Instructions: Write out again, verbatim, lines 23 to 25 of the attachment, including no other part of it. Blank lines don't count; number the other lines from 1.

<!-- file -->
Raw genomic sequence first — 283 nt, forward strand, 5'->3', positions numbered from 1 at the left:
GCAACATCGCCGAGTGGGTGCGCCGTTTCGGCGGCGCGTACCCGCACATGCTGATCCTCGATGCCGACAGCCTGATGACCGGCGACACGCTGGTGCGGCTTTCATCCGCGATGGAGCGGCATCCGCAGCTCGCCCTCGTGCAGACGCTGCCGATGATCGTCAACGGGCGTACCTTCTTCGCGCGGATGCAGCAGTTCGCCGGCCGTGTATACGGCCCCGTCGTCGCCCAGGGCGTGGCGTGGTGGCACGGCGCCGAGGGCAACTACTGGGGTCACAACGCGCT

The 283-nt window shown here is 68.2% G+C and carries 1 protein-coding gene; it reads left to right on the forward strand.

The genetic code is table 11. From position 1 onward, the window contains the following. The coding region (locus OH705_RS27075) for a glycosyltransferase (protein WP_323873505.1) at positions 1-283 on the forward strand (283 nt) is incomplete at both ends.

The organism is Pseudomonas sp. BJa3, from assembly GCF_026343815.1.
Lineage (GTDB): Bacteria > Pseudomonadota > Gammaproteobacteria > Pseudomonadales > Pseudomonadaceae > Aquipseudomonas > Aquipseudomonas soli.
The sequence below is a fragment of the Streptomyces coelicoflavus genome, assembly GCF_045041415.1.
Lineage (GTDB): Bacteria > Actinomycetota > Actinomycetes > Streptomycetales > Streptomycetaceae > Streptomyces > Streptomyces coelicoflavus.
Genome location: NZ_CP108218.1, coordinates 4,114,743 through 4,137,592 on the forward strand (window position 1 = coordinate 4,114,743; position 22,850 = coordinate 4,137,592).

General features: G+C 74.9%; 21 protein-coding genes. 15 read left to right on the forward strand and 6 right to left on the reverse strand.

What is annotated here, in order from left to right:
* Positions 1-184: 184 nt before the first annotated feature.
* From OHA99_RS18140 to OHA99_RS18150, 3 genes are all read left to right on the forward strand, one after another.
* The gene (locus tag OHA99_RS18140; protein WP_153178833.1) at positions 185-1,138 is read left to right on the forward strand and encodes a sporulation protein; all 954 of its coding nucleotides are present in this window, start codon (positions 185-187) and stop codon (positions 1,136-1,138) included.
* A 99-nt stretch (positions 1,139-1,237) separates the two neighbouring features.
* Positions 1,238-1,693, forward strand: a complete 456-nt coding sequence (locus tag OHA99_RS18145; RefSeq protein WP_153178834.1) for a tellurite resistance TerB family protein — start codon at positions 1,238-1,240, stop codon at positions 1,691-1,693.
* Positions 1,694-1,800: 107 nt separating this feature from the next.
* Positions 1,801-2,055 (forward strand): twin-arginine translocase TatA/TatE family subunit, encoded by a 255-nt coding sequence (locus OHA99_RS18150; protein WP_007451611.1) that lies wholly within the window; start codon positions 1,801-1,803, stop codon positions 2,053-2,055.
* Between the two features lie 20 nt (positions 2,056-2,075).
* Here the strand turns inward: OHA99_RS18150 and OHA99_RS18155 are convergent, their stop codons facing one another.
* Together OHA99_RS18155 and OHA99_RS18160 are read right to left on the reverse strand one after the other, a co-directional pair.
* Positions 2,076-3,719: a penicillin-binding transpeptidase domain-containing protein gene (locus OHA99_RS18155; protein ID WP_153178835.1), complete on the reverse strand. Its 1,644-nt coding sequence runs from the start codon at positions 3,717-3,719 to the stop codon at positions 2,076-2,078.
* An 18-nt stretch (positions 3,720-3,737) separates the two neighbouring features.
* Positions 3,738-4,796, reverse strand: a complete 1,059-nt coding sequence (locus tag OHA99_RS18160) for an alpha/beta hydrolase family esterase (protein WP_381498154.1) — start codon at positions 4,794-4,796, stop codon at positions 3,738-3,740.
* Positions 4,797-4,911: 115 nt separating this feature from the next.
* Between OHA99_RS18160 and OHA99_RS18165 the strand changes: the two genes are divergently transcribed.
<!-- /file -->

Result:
* An 18-nt stretch (positions 3,720-3,737) separates the two neighbouring features.
* Positions 3,738-4,796, reverse strand: a complete 1,059-nt coding sequence (locus tag OHA99_RS18160) for an alpha/beta hydrolase family esterase (protein WP_381498154.1) — start codon at positions 4,794-4,796, stop codon at positions 3,738-3,740.
* Positions 4,797-4,911: 115 nt separating this feature from the next.